Pre-nuptial agreements – an insurance policy, ‘just in case’
When we move home, we take out contents insurance just in case the worst should happen. Nobody anticipates having to make a claim, but it’s there to protect us – just in case. The same applies to pre-nuptial agreements. Far from the unromantic picture painted by the press, who delight in revealing which latest celebrity couple has signed a ‘pre-nup’, many couples are now signing pre-nuptial agreements because they make good financial sense – just like an insurance policy.
Radmacher v Granatino – a landmark case
While pre-nuptial agreements aren’t legally binding, courts are obliged to uphold them providing it is fair to do so. And a landmark court case in 2010 set a precedent for due weight being given to properly prepared agreements.
Before the couple in question married, they entered into a pre-nuptial agreement at the wife’s request. Her family had offered to gift her a substantial portion of their wealth provided that an agreement was signed. Upon their divorce, the judge initially decided to reduce the weight accorded to the agreement due to the circumstances in which it was signed. However, when the wife appealed, the Court of Appeal upheld her bid that the agreement should have been given more decisive weight.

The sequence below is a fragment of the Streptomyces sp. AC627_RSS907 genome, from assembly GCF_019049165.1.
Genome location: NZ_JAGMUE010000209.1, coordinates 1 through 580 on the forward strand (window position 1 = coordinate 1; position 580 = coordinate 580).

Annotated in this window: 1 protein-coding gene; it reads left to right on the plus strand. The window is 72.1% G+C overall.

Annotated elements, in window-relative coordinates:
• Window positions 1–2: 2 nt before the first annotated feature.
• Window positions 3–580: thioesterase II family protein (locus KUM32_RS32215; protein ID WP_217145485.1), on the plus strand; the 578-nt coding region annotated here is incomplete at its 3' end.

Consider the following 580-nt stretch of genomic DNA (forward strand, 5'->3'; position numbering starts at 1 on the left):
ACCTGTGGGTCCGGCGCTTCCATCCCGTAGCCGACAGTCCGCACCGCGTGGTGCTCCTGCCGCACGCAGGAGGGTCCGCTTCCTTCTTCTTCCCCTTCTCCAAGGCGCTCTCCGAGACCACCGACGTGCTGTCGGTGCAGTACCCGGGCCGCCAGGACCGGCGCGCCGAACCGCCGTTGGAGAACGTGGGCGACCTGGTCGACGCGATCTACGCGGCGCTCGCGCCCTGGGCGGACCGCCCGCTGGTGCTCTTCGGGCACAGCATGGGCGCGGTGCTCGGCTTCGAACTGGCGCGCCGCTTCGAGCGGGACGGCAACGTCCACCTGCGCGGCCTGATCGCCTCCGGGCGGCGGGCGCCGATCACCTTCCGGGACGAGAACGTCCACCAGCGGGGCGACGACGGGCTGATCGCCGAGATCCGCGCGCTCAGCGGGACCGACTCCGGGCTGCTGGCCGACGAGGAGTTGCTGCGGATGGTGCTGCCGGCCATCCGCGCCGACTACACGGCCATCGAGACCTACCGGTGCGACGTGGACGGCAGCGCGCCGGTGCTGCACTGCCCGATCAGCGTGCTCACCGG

Who should consider a pre-nuptial agreement?
Any couple where the partners own assets prior to their marriage, such as monetary gifts from parents for the purchase of property, shares in a family business, or assets acquired from a previous relationship, may wish to consider a pre-nuptial agreement. It is also a good idea for those with inherited wealth, as it avoids the stress of potential conflict with family members who may be uncomfortable with the idea of the family inheritance being lost or divided in the event of your separation.
How does it work?
Each partner must consult an independent family lawyer, who will provide guidance tailored to their circumstances and assist in drawing up the agreement. They will also ensure that you meet the required criteria for any agreement to be upheld by a court. For example, the document should be signed a minimum of six weeks before your marriage to give it the best chance of being upheld. Each partner must also make a full and frank disclosure of their assets, and the division of assets must be fair to both parties.
A post-nuptial agreement can follow at any time after your marriage, allowing you to make amendments to your pre-nuptial agreement should your circumstances change.
Consult our experts
At Attwaters Jameson Hill, we are extremely supportive of couples seeking to enter into pre-nuptial agreements. They are a cost-effective way to resolve financial arrangements following the breakdown of a marriage, and alleviate the stress and uncertainty of not knowing what the future might hold. Marriage is an emotional time, and having an agreement in place will help reduce any anxiety, enabling you to get on with your lives together.
Please visit our page on pre-nuptial agreements for more information.